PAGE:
This is a short little passageway between a couple of the posh shops that line a similarly named lane just off Bond Street.
What was originally called South Moulton Row was laid out in the 1720s by the Grosvenor family, but initially, only with buildings on the eastern side. The western side, where this passage can be found was added later as a housing development by the City of London, but later converted into shops and offices.
The odd diagonal of the road compared to all the other streets in the area is thanks to what’s beneath it. It sits above the route of the River Tyburn, which still runs in a culverted sewer below the pavement.
The passageway has always been there, showing up in 1799 as a short gap between the buildings, possibly uncovered along the entire passage. By the later 1800s, it has gained the covered passage appearance it has today as the northern side building was probably rebuilt and extended over the alley.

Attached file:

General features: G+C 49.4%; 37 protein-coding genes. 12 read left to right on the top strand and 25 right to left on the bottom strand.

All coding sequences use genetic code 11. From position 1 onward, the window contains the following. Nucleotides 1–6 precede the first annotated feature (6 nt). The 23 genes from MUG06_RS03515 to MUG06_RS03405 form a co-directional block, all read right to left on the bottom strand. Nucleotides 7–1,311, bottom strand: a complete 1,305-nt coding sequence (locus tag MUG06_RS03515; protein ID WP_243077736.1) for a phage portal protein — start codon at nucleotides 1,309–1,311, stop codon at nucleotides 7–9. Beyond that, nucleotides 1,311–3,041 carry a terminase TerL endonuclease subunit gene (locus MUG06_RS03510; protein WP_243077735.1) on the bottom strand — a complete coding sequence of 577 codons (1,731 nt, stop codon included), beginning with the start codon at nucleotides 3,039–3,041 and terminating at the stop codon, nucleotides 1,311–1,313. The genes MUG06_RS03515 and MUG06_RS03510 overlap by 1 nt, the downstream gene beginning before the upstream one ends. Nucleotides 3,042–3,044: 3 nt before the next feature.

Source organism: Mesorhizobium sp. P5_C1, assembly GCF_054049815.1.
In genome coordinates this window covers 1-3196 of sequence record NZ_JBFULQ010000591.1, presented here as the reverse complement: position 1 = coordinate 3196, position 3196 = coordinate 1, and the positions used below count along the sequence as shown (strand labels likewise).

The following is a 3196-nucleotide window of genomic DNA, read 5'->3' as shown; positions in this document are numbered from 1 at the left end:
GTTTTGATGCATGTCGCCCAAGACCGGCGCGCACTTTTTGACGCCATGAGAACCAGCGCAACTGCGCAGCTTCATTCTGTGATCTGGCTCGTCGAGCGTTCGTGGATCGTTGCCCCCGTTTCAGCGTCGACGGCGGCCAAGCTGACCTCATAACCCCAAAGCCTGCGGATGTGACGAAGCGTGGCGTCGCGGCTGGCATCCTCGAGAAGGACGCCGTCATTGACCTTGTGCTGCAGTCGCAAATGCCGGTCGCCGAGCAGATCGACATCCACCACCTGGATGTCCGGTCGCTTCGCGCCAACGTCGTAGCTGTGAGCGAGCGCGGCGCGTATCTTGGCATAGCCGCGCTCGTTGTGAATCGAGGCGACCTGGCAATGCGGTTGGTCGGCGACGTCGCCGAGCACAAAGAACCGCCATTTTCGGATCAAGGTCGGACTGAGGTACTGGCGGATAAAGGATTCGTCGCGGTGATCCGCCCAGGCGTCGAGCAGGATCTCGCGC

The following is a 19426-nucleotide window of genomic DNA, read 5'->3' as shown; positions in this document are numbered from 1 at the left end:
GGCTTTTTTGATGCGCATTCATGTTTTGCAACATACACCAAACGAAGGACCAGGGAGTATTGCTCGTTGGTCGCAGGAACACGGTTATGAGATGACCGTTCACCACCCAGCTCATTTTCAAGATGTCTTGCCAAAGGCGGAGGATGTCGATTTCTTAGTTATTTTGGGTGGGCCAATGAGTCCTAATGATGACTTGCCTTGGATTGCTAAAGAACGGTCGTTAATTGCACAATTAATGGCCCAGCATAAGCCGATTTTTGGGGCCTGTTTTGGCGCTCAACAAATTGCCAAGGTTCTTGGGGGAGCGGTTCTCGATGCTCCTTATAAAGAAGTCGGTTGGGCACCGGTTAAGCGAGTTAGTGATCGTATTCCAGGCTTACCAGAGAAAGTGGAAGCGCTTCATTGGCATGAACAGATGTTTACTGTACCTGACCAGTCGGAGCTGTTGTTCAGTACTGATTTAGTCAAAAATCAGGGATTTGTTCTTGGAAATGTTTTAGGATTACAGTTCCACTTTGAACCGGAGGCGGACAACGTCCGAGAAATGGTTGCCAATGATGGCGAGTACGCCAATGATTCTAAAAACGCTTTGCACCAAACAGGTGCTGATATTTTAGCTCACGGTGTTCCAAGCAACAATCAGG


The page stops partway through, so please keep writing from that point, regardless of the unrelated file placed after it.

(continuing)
It wasn’t the posh shopping area we know today though. According to Goad’s Insurance Maps, the southern side building was occupied by a builder who also occupied the 1st-floor overhang, and a decorator had the northern building.
Other buildings in the area were occupied by printers, saddle makers, wax chandlers, and light industry.
Although the passage is Georgian in origins, the rear of the buildings are largely 19th-century additions, and the timber cladding is modern.
At the moment, the alley is a bit shabby in appearance by comparison to the rest of the area, but change is afoot.
The area is about to be changed once more though, as the large block of buildings behind South Molton Street are to be redeveloped, while the shops facing into South Molton Street will get back shops as well facing onto the currently blank South Molton Lane.
When that happens, it’s likely that this little alley will become considerably busier as a link between two rows of posh shops.